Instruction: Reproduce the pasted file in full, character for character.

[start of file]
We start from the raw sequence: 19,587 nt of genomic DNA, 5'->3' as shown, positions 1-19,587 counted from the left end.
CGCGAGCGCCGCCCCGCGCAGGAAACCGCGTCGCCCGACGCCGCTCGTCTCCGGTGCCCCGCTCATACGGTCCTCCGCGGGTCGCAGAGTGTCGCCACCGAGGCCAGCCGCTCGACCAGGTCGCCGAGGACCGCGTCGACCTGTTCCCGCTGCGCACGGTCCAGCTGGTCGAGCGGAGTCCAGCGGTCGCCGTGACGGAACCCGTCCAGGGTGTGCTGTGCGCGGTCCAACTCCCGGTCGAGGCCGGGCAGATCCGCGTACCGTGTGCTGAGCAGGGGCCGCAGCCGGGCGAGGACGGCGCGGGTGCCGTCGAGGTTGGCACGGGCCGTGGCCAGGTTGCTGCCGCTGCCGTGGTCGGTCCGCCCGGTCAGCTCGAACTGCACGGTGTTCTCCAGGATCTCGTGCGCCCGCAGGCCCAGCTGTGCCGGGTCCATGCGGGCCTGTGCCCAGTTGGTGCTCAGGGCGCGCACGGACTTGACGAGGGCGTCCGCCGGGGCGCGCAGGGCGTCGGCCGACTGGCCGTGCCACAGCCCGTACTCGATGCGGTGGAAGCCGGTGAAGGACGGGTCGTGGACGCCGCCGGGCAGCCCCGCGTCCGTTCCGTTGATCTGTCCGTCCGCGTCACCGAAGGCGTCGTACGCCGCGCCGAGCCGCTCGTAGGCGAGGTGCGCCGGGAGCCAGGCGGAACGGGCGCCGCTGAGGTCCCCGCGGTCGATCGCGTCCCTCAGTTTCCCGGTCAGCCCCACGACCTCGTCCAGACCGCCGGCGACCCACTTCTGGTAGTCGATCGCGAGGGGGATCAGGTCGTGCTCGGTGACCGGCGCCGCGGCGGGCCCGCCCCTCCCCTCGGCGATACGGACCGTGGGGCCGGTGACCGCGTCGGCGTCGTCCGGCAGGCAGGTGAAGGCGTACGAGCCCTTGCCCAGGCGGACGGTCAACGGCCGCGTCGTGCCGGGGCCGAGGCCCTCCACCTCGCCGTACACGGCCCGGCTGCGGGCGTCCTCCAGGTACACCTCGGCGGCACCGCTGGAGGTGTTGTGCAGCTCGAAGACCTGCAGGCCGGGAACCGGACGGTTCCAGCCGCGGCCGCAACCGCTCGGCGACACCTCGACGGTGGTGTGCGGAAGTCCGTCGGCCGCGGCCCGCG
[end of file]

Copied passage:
We start from the raw sequence: 19,587 nt of genomic DNA, 5'->3' as shown, positions 1-19,587 counted from the left end.
CGCGAGCGCCGCCCCGCGCAGGAAACCGCGTCGCCCGACGCCGCTCGTCTCCGGTGCCCCGCTCATACGGTCCTCCGCGGGTCGCAGAGTGTCGCCACCGAGGCCAGCCGCTCGACCAGGTCGCCGAGGACCGCGTCGACCTGTTCCCGCTGCGCACGGTCCAGCTGGTCGAGCGGAGTCCAGCGGTCGCCGTGACGGAACCCGTCCAGGGTGTGCTGTGCGCGGTCCAACTCCCGGTCGAGGCCGGGCAGATCCGCGTACCGTGTGCTGAGCAGGGGCCGCAGCCGGGCGAGGACGGCGCGGGTGCCGTCGAGGTTGGCACGGGCCGTGGCCAGGTTGCTGCCGCTGCCGTGGTCGGTCCGCCCGGTCAGCTCGAACTGCACGGTGTTCTCCAGGATCTCGTGCGCCCGCAGGCCCAGCTGTGCCGGGTCCATGCGGGCCTGTGCCCAGTTGGTGCTCAGGGCGCGCACGGACTTGACGAGGGCGTCCGCCGGGGCGCGCAGGGCGTCGGCCGACTGGCCGTGCCACAGCCCGTACTCGATGCGGTGGAAGCCGGTGAAGGACGGGTCGTGGACGCCGCCGGGCAGCCCCGCGTCCGTTCCGTTGATCTGTCCGTCCGCGTCACCGAAGGCGTCGTACGCCGCGCCGAGCCGCTCGTAGGCGAGGTGCGCCGGGAGCCAGGCGGAACGGGCGCCGCTGAGGTCCCCGCGGTCGATCGCGTCCCTCAGTTTCCCGGTCAGCCCCACGACCTCGTCCAGACCGCCGGCGACCCACTTCTGGTAGTCGATCGCGAGGGGGATCAGGTCGTGCTCGGTGACCGGCGCCGCGGCGGGCCCGCCCCTCCCCTCGGCGATACGGACCGTGGGGCCGGTGACCGCGTCGGCGTCGTCCGGCAGGCAGGTGAAGGCGTACGAGCCCTTGCCCAGGCGGACGGTCAACGGCCGCGTCGTGCCGGGGCCGAGGCCCTCCACCTCGCCGTACACGGCCCGGCTGCGGGCGTCCTCCAGGTACACCTCGGCGGCACCGCTGGAGGTGTTGTGCAGCTCGAAGACCTGCAGGCCGGGAACCGGACGGTTCCAGCCGCGGCCGCAACCGCTCGGCGACACCTCGACGGTGGTGTGCGGAAGTCCGTCGGCCGCGGCCCGCG